I also know that Norah is incredibly adorable in her 6-12 month sweater that fits great, and her 18 months pants that fall down because she no longer wears diapers and she is super dinky skinny. lol, and I also know that Abby is sick as a dog and has a terrible croup thing but insists complete with tears and hystrionics that she will go pick up the pottery. So off we go! maybe you'll hear from me tomorrow, but probably not, the pathological need to forge my own path and disregard all other rules is pretty strong.

Thursday, November 4, 2010


I think that this Hallowe'en was my most favorite to date. Abby was amped up for a good two weeks beforehand, literally vibrating with excitement. And Norah was finally old enough to really appreciate the fact that simply walking up to someone's door and being her unbearable cute self saying "twitck o weeet" was enough for scads of candy. :) She spend the evening hefting her pumpkin bucket around all by herself smiling a cat-that-got-the-cream grin and saying "I got wots o candy!" It was marvelous. I ended up vetoing the Ponyo cotsumes that were originally requested mostly because Ponyo didn't really dress for October this far north, (a Miyazaki film about the far arctic would really help me out next year). And so the girls went as princesses, which was a sure bet with Abby as long as the costume has lots of sparkly Diva going on.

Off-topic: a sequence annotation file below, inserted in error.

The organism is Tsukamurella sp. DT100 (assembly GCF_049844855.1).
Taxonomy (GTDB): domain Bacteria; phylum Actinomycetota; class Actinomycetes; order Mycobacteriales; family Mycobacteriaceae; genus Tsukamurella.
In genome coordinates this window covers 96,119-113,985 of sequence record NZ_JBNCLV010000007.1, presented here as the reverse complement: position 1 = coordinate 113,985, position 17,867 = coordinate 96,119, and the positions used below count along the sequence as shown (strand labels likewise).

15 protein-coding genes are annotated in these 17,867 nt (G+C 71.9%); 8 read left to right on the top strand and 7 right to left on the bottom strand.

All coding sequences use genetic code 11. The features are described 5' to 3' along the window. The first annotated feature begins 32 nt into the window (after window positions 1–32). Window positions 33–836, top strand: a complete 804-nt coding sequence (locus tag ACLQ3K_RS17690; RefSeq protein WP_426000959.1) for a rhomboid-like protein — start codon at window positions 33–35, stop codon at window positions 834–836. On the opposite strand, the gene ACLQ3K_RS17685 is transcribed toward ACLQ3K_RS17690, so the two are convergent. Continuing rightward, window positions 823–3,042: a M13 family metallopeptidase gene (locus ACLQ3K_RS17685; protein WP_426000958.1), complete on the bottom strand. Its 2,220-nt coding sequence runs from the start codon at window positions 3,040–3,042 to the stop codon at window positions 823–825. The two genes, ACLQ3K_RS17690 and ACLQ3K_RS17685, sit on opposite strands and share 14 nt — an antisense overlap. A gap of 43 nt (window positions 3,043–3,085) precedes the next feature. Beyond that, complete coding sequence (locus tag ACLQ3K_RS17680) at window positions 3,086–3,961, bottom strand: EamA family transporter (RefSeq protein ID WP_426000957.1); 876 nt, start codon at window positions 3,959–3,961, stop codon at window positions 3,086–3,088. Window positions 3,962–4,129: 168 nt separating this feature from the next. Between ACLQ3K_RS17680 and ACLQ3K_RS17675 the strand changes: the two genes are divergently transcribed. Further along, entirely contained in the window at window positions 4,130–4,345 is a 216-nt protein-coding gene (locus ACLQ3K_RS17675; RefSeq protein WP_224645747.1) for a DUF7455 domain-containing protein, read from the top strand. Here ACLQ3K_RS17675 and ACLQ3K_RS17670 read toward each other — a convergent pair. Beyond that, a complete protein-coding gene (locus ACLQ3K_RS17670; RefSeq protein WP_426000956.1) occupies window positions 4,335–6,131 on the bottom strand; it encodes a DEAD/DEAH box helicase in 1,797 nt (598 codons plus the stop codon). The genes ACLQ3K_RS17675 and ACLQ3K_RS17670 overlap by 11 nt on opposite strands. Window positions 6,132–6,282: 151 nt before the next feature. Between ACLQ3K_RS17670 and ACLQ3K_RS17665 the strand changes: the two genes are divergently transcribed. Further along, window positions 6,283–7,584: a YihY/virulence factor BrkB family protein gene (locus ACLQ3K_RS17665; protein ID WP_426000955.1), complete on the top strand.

We followed up Hallowe'en with Abby starting Ballet lessons, she is completely delighted as a couple of the girls in her class take ballet and now she is just like them. She had a marvelous time at her first class despite the fact that her mom ahem.. missed the right time and she was in with the 5 year olds being slightly bamboozled by instructions she did not understand. But I have to admit that Abby is so good at being easy
going she did great and followed the best she could. So next week we'll be there at the right time and she'll do even better. The best news is that she asked to go to ballet again the very next day so I guess she really likes it.